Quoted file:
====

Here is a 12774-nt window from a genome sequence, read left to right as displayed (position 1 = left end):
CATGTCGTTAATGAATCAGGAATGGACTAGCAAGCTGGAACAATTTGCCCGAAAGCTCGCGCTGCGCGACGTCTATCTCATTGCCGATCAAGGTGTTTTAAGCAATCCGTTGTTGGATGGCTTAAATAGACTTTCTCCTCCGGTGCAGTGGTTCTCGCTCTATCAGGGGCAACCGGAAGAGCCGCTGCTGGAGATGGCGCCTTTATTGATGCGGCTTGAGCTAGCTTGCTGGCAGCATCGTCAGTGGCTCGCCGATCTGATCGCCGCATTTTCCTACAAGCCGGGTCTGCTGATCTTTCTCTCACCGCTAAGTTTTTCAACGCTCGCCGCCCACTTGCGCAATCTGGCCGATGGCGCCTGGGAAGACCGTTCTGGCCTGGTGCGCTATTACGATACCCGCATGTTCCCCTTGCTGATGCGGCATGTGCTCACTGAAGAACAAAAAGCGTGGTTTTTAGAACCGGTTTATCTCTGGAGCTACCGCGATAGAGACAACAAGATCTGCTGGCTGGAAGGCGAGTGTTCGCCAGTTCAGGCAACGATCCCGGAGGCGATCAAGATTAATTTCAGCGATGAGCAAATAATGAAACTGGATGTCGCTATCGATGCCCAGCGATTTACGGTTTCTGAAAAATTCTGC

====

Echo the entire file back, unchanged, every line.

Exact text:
Here is a 12774-nt window from a genome sequence, read left to right as displayed (position 1 = left end):
CATGTCGTTAATGAATCAGGAATGGACTAGCAAGCTGGAACAATTTGCCCGAAAGCTCGCGCTGCGCGACGTCTATCTCATTGCCGATCAAGGTGTTTTAAGCAATCCGTTGTTGGATGGCTTAAATAGACTTTCTCCTCCGGTGCAGTGGTTCTCGCTCTATCAGGGGCAACCGGAAGAGCCGCTGCTGGAGATGGCGCCTTTATTGATGCGGCTTGAGCTAGCTTGCTGGCAGCATCGTCAGTGGCTCGCCGATCTGATCGCCGCATTTTCCTACAAGCCGGGTCTGCTGATCTTTCTCTCACCGCTAAGTTTTTCAACGCTCGCCGCCCACTTGCGCAATCTGGCCGATGGCGCCTGGGAAGACCGTTCTGGCCTGGTGCGCTATTACGATACCCGCATGTTCCCCTTGCTGATGCGGCATGTGCTCACTGAAGAACAAAAAGCGTGGTTTTTAGAACCGGTTTATCTCTGGAGCTACCGCGATAGAGACAACAAGATCTGCTGGCTGGAAGGCGAGTGTTCGCCAGTTCAGGCAACGATCCCGGAGGCGATCAAGATTAATTTCAGCGATGAGCAAATAATGAAACTGGATGTCGCTATCGATGCCCAGCGATTTACGGTTTCTGAAAAATTCTGC